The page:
Finding the Right Community Service Project for Your Teen

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Finding the Right Community Service Project for Your Teen

Most high schools require multiple community service hours in order to graduate.  Colleges also require hours in order to apply.  How can your teen marry the two so s/he can satisfy both?

Many teens have a pet project or area of interest that they developed while in elementary or middle school and have extended that interest into high school.  If your teen does not have one, s/he must focus on finding one during high school.  Activities abound, once you determine what excites your teen, and how to take that passion and turn it into a service project.  Before beginning your project, check with your high school counselor that the project qualifies for the  graduation requirement, complete the necessary paperwork, and get started.  I have put a sample list of ideas together to help your teen.  There are endless possibilities.  Remember, be creative and have fun!!

Helping the Environment:
• Plant trees or wildflowers.
• Plant produce. Donate the harvest to a local food bank.
• Plant seeds. Sell the flowers or plants and donate the proceeds to a local organization in need.
• Pick up litter at a park.
• Put on a play at your school, a fair or festival about local environmental or human needs issues.
•Improve the school grounds.
•Develop and maintain a recycling program at school.

OLD SHOES: Put out notices and containers—and start collecting!!!

Ever thrown out a pair of worn-out athletic shoes? Did you know that IT TAKES ABOUT 1,000 YEARS for those sneakers to biodegrade? Wondering what to do with the ones you’ve already got? RECYCLE THEM.

 Every year, millions of pairs of athletic shoes are thrown away, not only wasting landfill space, but wasting tons of reusable material. Since 1993 Nike has been running a program called Reuse-a-Shoe. So far they’ve used 24 million pairs of athletic shoes to create sports surfaces. It’s part of the “Let Me Play” campaign, one of Nike’s longest-running environmental and community programs, where worn-out athletic shoes of any brand are collected, processed and recycled into material USED IN SPORT SURFACES like basketball courts, tennis courts, athletic fields, running tracks and playgrounds for young people around the world.

For information visit their website. To keep recycling equipment running smoothly, there are guidelines:
• Athletic shoes only (any brand)
• No shoes containing metal
• No cleats or dress shoes
• No wet or damp shoes
• Helping People in Need

•Collect food, warm clothing, toys, or personal care items for the needy. Deliver to shelters. Remember shelters are in need of supplies all year long!
•Hold a Teddy Bear and Friends (Stuffed Animals) Drive.
Donate the collected animals to a Homeless Shelter for new arrivals. Also…check with your local police station or fire station. Many are happy to take Teddy and Friends; a teddy bear can be a comfort to children in times of distress.
•Make treats for a local senior home.

Literacy Service Based ideas:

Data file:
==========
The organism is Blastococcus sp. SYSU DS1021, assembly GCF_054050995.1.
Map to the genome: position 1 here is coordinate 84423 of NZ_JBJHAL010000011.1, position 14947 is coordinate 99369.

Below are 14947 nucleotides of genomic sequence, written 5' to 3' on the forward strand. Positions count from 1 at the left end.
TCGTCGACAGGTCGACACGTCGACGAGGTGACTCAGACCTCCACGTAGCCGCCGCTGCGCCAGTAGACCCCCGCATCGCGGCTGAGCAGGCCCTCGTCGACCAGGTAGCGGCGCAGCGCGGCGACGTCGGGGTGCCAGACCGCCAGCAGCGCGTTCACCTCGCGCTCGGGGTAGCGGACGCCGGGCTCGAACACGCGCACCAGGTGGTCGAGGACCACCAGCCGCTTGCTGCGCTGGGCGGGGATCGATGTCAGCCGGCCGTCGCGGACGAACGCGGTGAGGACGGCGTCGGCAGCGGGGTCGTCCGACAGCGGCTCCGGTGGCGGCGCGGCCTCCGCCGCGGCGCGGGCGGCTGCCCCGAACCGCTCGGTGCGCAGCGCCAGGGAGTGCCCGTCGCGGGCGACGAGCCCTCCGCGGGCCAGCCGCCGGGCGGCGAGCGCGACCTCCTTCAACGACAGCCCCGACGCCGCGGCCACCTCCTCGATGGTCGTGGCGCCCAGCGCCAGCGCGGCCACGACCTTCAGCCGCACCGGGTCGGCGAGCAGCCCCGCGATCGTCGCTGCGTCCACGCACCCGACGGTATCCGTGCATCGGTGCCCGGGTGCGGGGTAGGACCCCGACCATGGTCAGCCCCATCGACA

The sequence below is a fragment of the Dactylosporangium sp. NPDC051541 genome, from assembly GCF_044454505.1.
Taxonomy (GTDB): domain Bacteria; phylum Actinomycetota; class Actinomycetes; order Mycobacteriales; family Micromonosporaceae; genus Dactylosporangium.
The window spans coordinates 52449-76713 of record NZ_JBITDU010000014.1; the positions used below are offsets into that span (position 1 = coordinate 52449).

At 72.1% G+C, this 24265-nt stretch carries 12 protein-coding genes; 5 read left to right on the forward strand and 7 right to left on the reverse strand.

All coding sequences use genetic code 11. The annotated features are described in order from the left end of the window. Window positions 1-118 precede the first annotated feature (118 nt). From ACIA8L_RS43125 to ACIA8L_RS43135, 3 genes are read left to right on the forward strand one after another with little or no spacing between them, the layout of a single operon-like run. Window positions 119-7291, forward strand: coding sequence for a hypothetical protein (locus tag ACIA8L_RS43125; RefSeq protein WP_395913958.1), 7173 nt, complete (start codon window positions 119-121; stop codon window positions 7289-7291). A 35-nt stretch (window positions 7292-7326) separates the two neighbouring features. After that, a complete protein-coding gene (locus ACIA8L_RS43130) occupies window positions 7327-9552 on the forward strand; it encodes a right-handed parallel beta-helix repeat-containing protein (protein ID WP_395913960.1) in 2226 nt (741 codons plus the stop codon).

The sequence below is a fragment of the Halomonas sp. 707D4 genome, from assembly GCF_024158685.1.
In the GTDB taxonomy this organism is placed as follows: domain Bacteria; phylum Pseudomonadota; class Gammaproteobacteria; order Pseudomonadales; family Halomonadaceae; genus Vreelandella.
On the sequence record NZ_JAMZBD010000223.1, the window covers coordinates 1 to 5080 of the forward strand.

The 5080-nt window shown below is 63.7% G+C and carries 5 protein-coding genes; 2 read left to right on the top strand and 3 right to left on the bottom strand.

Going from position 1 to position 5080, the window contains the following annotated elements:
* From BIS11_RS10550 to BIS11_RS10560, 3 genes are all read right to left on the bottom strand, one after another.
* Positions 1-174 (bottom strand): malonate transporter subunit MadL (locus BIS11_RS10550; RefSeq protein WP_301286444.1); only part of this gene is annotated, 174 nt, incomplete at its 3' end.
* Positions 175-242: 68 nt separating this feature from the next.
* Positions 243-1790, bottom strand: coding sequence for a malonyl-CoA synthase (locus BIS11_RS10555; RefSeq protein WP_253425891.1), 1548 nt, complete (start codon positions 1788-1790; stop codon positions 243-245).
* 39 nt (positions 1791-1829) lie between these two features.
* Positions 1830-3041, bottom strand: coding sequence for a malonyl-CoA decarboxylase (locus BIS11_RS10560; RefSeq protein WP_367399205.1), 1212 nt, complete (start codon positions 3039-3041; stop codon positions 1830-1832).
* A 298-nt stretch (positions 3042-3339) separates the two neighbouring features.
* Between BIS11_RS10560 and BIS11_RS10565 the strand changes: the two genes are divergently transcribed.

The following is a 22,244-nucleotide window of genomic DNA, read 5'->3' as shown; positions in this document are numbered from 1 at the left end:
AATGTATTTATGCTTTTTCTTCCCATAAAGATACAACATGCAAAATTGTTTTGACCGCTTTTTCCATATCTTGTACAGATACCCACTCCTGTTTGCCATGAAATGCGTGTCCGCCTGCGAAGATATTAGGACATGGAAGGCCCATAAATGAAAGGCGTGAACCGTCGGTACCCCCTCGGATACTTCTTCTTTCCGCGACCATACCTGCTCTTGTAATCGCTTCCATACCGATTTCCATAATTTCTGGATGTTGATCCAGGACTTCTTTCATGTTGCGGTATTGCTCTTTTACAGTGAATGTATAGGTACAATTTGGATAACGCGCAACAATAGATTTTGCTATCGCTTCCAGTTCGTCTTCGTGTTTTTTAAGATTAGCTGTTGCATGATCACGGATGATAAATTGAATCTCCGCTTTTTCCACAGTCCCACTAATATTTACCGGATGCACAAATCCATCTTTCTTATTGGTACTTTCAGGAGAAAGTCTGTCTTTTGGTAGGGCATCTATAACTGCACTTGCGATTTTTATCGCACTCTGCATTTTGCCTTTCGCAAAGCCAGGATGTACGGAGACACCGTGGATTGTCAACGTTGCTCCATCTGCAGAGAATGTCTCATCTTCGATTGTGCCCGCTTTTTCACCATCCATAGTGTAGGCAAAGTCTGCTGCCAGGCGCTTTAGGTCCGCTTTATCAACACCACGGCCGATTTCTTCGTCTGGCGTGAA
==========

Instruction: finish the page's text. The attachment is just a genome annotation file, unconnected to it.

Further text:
• Have kids practice reading a book and read it to a younger child who needs help learning how to read; a senior citizen who will benefit from companionship or a child in a special needs classroom in your school who is learning to read.
• Make a book on tape to contribute a local daycare center–or pediatric patients.
• Have youth read a book that will teach them how to do something to help others and then do it! Examples: building a birdhouse, making toys for animals at the animal shelter, or planting a garden).
• Read a newspaper to an elderly person who can no longer read the small print.
Adapted from Rahima Wade, service-learning instructor at the University of Iowa.
• LAMINATED BOOKMARKS for your school or hometown library

Make some pretty bookmarks; leave them in a basket on the library counter for other students to take one when they check out books. (Making Bookmarks page here…)

• Establish a PEN PAL PROJECT with senior citizens in a nursing home; children in a local hospital, or children in another country.
• Hold a USED BOOK SALE after school, or on an evening or Saturday at the school or the local library. Publicize the event to the school and local community.  Donate collected funds to a worthy cause.  
• A book drive can also be organized to collect new– and excellent condition used books– FOR CHILDREN WHO DO NOT HAVE ACCESS to many books (poverty or disaster areas in the U.S., other countries, a local Head Start or homeless shelter).

• COMMUNITY SERVICE FOR ANIMALS AND ANIMAL SHELTERS
• Collect and donate items on animal organizations’ wish lists: Example: Paper towels, dried dog food, milk substitute, portable cages, blankets and towels, cleansers, and food bowls.
• Raise money for homeless pets or sick, injured, and orphaned wildlife– by collecting coins.
• Sponsor a walk-a-thon, bowl-a-thon, read-a-thon, etc. backed by pledges. Donate to local shelters or animal organizations.

Remember Service men and women ALL YEAR LONG—not just before the holidays!
There are three pages of suggestions for care packages at the adopt a platoon website.
They are listed by categories of: 
• Canned Items
• Condiments
• Ground Coffee / Tea / Hot Chocolate
• Microwavable Foods
• Powdered Drink Mix Singles
• Snacking Foods
• Items for Men
• Clothing 
• Items for Women

By | 2018-06-11T00:39:46-08:00 June 3rd, 2011|Tips for Parents|Comments Off on Finding the Right Community Service Project for Your Teen